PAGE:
Dec. 18, 1753 – The town votes to create a 30 by 25 foot pound on Catoonah Street.
Dec. 24, 1753 – The adjourned Annual Town Meeting votes “there shall be three school mistresses provided and put into schools the first of April next and continued therein until the first of October next, one of them to be kept in ye school house near Lt. Jonah Smith’s, one of them in ye Town house, and one of them in or near Benjamin Rockwell’s house.”
April 20, 1753 – A gang of South Salem counterfeiters, including escaped convict David Sanford, sets fires in an attempt to steal back cattle confiscated by the government and kept at the Deforest homestead in Ridgefield.
May 1754 – Ridgefield petitions the General Assembly for help in protecting itself from the gang of counterfeiters who are still “distressing the people by fire and [who] keep lurking about the Borders of Ridgefield armed in Defiance of the Law.” The outcome is unknown.
Dec. 4, 1754 – Jacob Smith and Timothy Street were elected “branders and tollers of horses for ye year ensuing.” [Tollers collected taxes on horses.]
March 26, 1755 – James Brown, “a transient person,” was warned to depart out of ye Town of Ridgefield.”
June 24, 1755 – The Colony of Connecticut sent Ridgefield 48 pounds, 13 shillings, 8 pence, “it being in full of what is due from ye Colony Treasury to ye Town of Ridgefield for supporting ye school for ye year 1754.”
Dec. 7, 1755 – Benjamin Stebbins Jr. is chosen town “packer” for the coming year at the annual Town Meeting. [Packers packed meat and fish intended for market.] “Mr. John Benedict was chosen Collector of ye Excise on Distilled Spirituous Liquors ye year ensuing.”
May 28, 1756 – Vivus Dauchy, captain of the First Company of Train Band in Ridgefield, is drafted to fight in the French and Indian War. He never returns, and is believed to have been killed in battle. He may have been the first Ridgefielder to die in battle.
April 4, 1757 – The Town Meeting voted “that there shall be six men schools kept in the town.”
August 1757 – 22 men from Ridgefield serve under Capt. Perez Fitch of Stamford, organized for the “Alarm for Relief of Fort William Henry and parts adjacent.”
Dec. 4, 1757 – At the Annual Town Meeting, John Benedict is chosen “gauger of casks” for the coming year. [This town official inspected casks to make sure their measurements were as stated.] “Jacob Smith was chosen and appointed to receive ye Provisions or Country Produce that shall be brought in for payment of ye country rates now collecting.”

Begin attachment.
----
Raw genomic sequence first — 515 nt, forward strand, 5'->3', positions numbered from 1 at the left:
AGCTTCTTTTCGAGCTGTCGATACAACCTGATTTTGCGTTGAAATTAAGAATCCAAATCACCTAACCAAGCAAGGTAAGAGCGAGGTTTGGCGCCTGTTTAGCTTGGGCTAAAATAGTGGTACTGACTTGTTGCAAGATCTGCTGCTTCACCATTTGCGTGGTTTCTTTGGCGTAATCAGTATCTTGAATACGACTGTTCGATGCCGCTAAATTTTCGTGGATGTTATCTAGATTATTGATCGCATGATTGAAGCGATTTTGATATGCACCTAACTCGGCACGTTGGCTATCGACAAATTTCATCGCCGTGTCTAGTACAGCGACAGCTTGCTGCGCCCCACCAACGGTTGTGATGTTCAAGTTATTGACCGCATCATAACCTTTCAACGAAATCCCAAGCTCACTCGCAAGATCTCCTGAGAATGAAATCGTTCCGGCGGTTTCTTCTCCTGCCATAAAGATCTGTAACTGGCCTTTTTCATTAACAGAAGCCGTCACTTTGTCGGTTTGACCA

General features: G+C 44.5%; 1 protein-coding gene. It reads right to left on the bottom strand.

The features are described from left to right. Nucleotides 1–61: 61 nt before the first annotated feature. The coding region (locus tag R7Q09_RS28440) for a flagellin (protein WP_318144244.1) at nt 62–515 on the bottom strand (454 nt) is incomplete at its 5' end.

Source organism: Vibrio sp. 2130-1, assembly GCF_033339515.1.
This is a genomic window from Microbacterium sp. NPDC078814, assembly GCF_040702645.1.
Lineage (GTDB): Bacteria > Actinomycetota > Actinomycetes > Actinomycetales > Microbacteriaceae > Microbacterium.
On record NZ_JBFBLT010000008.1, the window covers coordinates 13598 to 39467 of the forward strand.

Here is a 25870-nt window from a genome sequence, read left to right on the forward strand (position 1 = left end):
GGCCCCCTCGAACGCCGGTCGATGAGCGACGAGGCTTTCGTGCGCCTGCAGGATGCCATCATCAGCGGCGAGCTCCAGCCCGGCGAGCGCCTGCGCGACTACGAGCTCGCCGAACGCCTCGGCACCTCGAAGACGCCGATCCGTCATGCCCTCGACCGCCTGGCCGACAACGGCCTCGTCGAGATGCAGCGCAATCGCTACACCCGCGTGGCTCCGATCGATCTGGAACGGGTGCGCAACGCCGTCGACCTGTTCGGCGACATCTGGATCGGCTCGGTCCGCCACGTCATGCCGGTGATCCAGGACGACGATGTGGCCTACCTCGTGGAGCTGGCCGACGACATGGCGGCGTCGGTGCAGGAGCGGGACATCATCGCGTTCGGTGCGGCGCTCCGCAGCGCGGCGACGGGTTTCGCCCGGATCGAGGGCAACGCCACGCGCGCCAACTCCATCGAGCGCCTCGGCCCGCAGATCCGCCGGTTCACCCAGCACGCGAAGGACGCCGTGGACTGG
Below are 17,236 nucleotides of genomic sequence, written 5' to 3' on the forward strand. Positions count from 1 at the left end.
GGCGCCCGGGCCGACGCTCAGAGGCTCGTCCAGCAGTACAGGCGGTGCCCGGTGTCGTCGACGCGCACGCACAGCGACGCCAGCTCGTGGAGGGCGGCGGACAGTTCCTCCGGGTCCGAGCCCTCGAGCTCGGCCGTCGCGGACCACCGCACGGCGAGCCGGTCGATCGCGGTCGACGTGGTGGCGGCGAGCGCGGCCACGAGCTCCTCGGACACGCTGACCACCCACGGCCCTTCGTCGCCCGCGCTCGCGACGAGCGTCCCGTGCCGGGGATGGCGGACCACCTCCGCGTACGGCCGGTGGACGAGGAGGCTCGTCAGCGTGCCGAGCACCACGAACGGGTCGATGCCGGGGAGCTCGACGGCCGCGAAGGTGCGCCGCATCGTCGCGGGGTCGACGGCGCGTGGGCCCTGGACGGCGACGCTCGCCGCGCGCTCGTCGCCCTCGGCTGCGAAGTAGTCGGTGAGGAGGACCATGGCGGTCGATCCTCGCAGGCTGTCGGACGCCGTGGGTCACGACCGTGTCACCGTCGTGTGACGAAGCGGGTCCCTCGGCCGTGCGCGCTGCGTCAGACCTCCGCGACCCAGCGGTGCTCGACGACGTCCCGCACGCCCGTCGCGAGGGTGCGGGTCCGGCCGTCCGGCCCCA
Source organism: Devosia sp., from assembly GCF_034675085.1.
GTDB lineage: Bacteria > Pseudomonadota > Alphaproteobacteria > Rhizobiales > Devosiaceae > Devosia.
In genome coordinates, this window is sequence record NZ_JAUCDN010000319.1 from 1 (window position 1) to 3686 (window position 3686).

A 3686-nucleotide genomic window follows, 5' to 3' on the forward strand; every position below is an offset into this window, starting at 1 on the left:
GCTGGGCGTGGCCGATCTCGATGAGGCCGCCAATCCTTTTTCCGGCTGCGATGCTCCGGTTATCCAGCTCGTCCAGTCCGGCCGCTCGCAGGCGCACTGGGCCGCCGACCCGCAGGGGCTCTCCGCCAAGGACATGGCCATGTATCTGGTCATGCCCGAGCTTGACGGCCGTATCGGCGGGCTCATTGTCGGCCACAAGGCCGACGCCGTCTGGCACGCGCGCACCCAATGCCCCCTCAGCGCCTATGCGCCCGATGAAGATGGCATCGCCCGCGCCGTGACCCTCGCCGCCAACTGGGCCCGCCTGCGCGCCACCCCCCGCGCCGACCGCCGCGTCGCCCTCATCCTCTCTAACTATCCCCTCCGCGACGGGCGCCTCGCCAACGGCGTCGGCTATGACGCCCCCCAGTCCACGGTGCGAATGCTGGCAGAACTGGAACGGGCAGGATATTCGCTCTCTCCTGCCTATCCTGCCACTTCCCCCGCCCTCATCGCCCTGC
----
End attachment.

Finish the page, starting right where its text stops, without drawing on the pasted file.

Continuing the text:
Dec. 17, 1757 – A tax of one farthing on the pound was voted to repair the meeting house.
March 27, 1758 – The Rev. Jonathan Ingersoll, the Ridgefield congregational pastor, begins a tour of service in the French and Indian War. Mr. Ingersoll is a chaplain under Colonel David Wooster in the campaign around Lake Champlain. Twenty years later, Wooster, then a general, is mortally wounded at the Battle of Ridgefield. Ingersoll remains in service until Oct. 8.
Dec. 14, 1758 – The Town Meeting votes to pay Mr. Ingersoll seventy pounds for his ministerial labors. [The amount is no longer labeled “old tenor.” In 1755, Connecticut made a new issue of currency, known as “new money” replacing “old tenor” and “new tenor” currencies. A pound in this new money was worth many times more than a pound in the old tenor.]
9, 1759 – Samuel Starr, William Castle, and Thomas Stephens petition
General Assembly to have their land annexed to Danbury, and a
Meeting votes to send representatives to the assembly to oppose the
Dec. 19, 1759 – The Annual Town Meeting names Caleb Lobdell and Daniel Olmsted as constables, and when asked whether a third constable should be appointed, votes no.
Dec. 19, 1759 – The Town Meeting votes “that in case that Robert Farquhar don’t improve his time (for the benefit of himself and his family) better for ye future than what he hath of late done, that the Select Men appoint an Overseer or master to take care of him.”
March 1760 – Mary Welch, Thomas Lawrence, George Bartlett, Hezekiah Thayler with his family, and Nehemiah Sherwood with his family are warned “to depart the limits of the Town of Ridgefield.”
April 11, 1760 – John Gould Hauley, a grandson of the town’s first minister, dies at the age of 9. His gravestone in Titicus Cemetery reads: “From youth and vigor soon he fled/ And here he rests among ye dead./ Uncertain here we draw our breath/ How soon we pass from life to death.”
Dec. 23, 1760 – The Annual Town Meeting turns down a suggestion that “sealers of leather” be appointed for the coming year. [A sealer of leather attests to the quality and quantity of leather being sold.]
Dec. 23, 1760 – The Annual Town Meeting votes to show “their willingness and free consent that the people that live within and northward of ye Military Line that runs a cross ye Township of Ridgefield should be made a Distinct Ecclesiastical Society, and that they apply to the General Assembly for that purpose.” The meeting also votes “liberty to Abraham Nash and Isaac Gregory the privilege of building a House for their comfort on Sabbath Days where ye Select Men think proper and to stand during ye town’s pleasure.”